There was a bustle of activity in and just south of the Oslo Riverfront Conservation Area last Saturday morning, where more than 100 volunteers took on the colossal collaborative effort to clean up the property’s undeveloped coastal hammocks, scrubby flatwoods and estuarine wetlands.
The Coastal Cleanup was sponsored by Indian River County Parks and Recreation, Coastal Connections, Indian River County Recycles and Waste Management, with additional volunteers from Coastal Conservation Association, Environmental Learning Center, the Eugenia Chapter of the Florida Native Plant Society, Keep Indian River Beautiful, Pelican Island Audubon Society, Sunrise Rotary Vero Beach, Vero Beach Power Squadron, Vero Beach High School and Indian River Charter High School.
The cleanup was part of the Indian River County Conservation Lands Program’s objective to “protect, restore and sustain endangered ecosystems and associated rare and endangered species” while providing “passive public recreation, preservation of open space, groundwater quality protection, flood protection, protection of historic and cultural resources, and general preservation of quality of life” in Indian River County.
It followed the recent completion of a massive firebreak (a gap in vegetation that acts as a barrier to slow or stop the progress of bushfires or wildfires) project, funded through a hazard mitigation grant from FEMA. It also allowed better access to areas that needed to be cleaned up at ORCA, explained Beth Powell, Parks & Conservation Resources assistant director.
“We had so much Brazilian pepper and so much material on the ground that it just wasn’t practical to ask volunteers to dive into that area,” noted Powell.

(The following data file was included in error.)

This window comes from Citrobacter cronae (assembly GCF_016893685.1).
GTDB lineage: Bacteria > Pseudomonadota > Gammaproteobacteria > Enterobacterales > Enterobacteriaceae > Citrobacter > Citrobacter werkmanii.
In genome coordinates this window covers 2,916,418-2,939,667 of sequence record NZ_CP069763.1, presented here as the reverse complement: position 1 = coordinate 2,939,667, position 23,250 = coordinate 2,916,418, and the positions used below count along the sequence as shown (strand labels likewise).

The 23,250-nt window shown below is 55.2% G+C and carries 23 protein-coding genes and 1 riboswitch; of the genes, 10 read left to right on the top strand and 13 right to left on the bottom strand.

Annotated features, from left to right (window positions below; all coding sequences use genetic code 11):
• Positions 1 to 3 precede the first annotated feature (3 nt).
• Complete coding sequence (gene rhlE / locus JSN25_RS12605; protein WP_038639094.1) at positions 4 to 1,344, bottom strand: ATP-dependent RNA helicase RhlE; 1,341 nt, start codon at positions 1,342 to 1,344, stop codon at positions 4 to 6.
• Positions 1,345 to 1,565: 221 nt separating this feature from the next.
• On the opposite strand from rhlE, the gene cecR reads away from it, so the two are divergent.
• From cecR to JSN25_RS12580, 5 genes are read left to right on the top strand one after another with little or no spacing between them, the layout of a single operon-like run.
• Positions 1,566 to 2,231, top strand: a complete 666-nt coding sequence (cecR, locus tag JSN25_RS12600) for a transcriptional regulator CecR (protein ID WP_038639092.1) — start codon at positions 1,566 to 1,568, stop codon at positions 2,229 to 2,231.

Once the firebreak was completed, the Conservation Lands Program put out a call to action seeking help to remove trash and exotic plants from the area, and the response was overwhelming.
“This is a massive community-wide effort to clean up this one area. What a great way to start off the year. We’re all holding hands together to work together to better our lagoon front property,” said Kendra Cope, Coastal Connections founding director.
Her volunteers were joined by Sunrise Rotary Vero Beach to collect debris along the shoreline, including a large amount of plastic that would otherwise make its way into the lagoon. Cope was heartened by the fact that despite COVID, so many people have continued to participate in the coastal cleanups that they have organized over the past year.
“It’s a great way to get outside and do family-friendly activities with their kids. The response has been quite positive. People still want to get outside and be a part of making our environment healthier and continue to enhance it,” said Cope.
Groups canvassed the wooded area from just behind the South Vero Square shopping center to the shores of the Indian River Lagoon. Items collected ran the gamut from plastic bottles and aluminum cans to fishing lures and even a bathroom sink. Cope expected the cleanup would produce enough trash to fill at least two giant roll-off dumpsters.
Powell said that other recently completed and upcoming projects include the removal of invasive plants, the installation of new boardwalks and crossovers, and the replacement of the observation tower.
Now is the perfect time for nature enthusiasts to hike through the nearly 300-acre ORCA property and take in the native flora and fauna among the walking trails, which include benches, boardwalks, educational signage, an observation platform, and a canoe/kayak launch.
With sea turtle nesting season beginning again soon, Cope shared news of their upcoming campaign, where residents are invited to nominate someone to host hatchlings [signs representing baby turtles] in their yard for several days.
The campaign is “a fun way to bring education to everyone’s doorstep and to get us ready and excited for the nesting season that starts in March,” said Cope.
She also encouraged everyone to sign up for the Inaugural Vero Beach Half Marathon & Sea Turtle 2-Miler, Jan. 24 from Riverside Park, to benefit Running Zone Foundation, with an added Battle of the Bridges 2-Mile Challenge that will benefit Coastal Connections.
There are 27 public conservation areas open for public use in Indian River County.
For more information visit ircgov.com. For information on Coastal Connections events and cleanups visit coastal-connections.org.
Photos by Kaila Jones